When the U.S. Environmental Protection Agency recently walked back its massive investigation of water contamination from natural gas drilling in Pavillion, Wyoming, John Hanger, a Democratic candidate for governor in Pennsylvania and the former secretary of the state's Department of Environmental Protection, wrote on his blog: "The EPA has just put a ‘kick me' sign on it. Its critics from all quarters will now oblige."
Hanger’s statement was part of a recent ProPublica story run by High Country News detailing how pulling the plug on Pavillion is part of a larger, perhaps systematic, EPA retreat from questioning the health, safety and environmental risks of fracking and oil drilling. Now, an energy news site has released a report that drills into state and federal data on oil and gas spills, blowouts, and other mishaps from 2009 to 2012. EnergyWire’s investigation provides a comprehensive picture of what it means to have little standardized oversight of accidents in the industry, which is becoming central to the White House’s climate strategy.
EnergyWire’s investigation brings to light a spike in accidents since 2010 and a paucity of fines for mistakes. The report shows how the lack of national documentation on oil and gas spills, and a lack of enforcement, makes it difficult to track the consequences of the drilling boom in recent years.
The data they did dig up in 12 states shows that spills increased 17 percent between 2010 and 2012, a time when drilling activity in those states jumped by 40 percent. Adding up the spills showed that just in 2012, there was more oil, fracking fluid and wastewater spilled from production sites than what spewed from the Exxon Valdez tanker in 1989—at least 15.6 million gallons in total. That doesn’t even include interstate pipeline or offshore spills, and EnergyWire says it’s probably an undercount because reports from Colorado, Oklahoma and Pennsylvania often omit the amount spilled.
EnergyWire noted that aside from Bureau of Land Management records on public lands spills, accident and enforcement data are spread across the country under the stewardship of state agencies, in a combination of digitized databases and old fashioned file drawers.
North Dakota had the most spills last year, but reporting requirements that vary from state to state make it hard to make comparisons, and truly know where the most accidents happen. “In North Dakota, they have to report any spill of more than 1 barrel (42 gallons). In Texas, the threshold is five barrels. And in Oklahoma and Montana, it's 10 barrels,” EnergyWire reported.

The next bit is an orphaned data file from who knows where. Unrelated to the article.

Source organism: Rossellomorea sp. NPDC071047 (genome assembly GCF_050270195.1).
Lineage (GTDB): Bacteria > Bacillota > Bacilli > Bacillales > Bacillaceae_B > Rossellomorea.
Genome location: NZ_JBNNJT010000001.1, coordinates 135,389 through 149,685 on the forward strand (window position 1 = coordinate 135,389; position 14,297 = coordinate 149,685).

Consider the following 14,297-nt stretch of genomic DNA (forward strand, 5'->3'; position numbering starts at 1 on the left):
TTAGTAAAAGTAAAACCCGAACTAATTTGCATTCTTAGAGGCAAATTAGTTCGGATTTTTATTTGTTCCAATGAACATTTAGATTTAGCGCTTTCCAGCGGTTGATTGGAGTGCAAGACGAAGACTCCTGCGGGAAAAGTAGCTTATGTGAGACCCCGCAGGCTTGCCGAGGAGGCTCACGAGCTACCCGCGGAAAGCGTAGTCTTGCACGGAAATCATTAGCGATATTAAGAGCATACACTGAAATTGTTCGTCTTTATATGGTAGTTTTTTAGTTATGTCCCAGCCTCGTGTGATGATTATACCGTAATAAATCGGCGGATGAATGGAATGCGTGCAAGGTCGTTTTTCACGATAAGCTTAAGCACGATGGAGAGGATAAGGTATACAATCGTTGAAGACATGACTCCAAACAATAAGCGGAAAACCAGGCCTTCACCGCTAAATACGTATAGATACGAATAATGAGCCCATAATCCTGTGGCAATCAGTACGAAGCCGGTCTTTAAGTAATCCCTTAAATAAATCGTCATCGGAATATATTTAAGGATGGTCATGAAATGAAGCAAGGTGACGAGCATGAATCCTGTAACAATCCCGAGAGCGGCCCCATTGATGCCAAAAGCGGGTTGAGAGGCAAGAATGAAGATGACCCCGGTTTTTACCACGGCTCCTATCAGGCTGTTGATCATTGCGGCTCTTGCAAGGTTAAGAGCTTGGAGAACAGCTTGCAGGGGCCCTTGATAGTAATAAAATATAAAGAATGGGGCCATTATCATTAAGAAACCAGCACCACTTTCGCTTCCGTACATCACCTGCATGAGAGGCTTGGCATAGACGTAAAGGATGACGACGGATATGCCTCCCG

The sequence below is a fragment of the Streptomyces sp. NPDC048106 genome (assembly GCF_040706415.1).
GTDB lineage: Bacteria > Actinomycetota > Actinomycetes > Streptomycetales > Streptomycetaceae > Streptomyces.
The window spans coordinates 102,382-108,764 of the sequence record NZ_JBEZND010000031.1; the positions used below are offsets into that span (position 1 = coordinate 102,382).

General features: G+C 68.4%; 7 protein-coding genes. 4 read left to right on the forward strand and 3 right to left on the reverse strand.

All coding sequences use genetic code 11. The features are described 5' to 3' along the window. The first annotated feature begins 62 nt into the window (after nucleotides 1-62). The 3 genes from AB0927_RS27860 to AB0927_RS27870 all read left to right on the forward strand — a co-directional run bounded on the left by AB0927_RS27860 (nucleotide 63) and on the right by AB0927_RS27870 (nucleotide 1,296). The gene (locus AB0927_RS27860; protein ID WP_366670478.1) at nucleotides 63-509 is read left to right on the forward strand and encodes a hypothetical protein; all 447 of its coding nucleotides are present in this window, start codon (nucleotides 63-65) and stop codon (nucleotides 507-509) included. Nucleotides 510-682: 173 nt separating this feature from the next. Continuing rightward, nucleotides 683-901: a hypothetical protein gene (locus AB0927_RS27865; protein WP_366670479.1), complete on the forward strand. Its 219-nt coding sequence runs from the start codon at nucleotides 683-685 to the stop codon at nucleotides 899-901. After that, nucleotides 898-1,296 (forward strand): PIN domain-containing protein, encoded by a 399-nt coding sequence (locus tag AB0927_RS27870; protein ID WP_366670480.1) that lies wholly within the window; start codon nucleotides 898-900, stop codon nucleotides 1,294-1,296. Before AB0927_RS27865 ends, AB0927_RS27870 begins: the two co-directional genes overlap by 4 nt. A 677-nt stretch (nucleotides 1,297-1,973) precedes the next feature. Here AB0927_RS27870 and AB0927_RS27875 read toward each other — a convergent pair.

Enforcement is equally difficult to track, and EnergyWire found that “it's actually rare for state oil and gas regulators to hit companies with fines after spills and blowouts.” New Mexico regulators haven’t fined violators since a judge ruled in 2009 that the state Oil Conservation Division didn’t have the authority to do so. In Wyoming, there were 204 spills recorded during 2012, and the state environmental quality department slapped just 10 producers with water quality fines. In Texas, drilling inspectors found 55,000 violations and tried to enforce 2 percent of them in the last fiscal year.
Last winter, Colorado Governor John Hickenlooper, related his experience of gulping down fracking fluid as he addressed the Senate Committee on Energy and Natural Resources, saying that the states, not the feds, should be taking the lead on regulating oil and gas production. His state adopted rules this year that require drill rigs to be at least 500 feet away from homes, schools and hospitals, and groundwater testing.
With natural gas occupying “a hallowed place in this administration's climate strategy,” as Judith Lewis Mernit recently wrote in her HCN story about Obama’s climate speech, there may not be much debate on who should oversee drillers anyway. The EPA is already drawing significant fire from House Republicans for regulating greenhouse gases from power plants, and it’s hard to imagine that fight will leave much political will, at least in the near future, for thorough federal oversight of favored bridge fuels.
Sarah Jane Keller is a High Country News editorial fellow.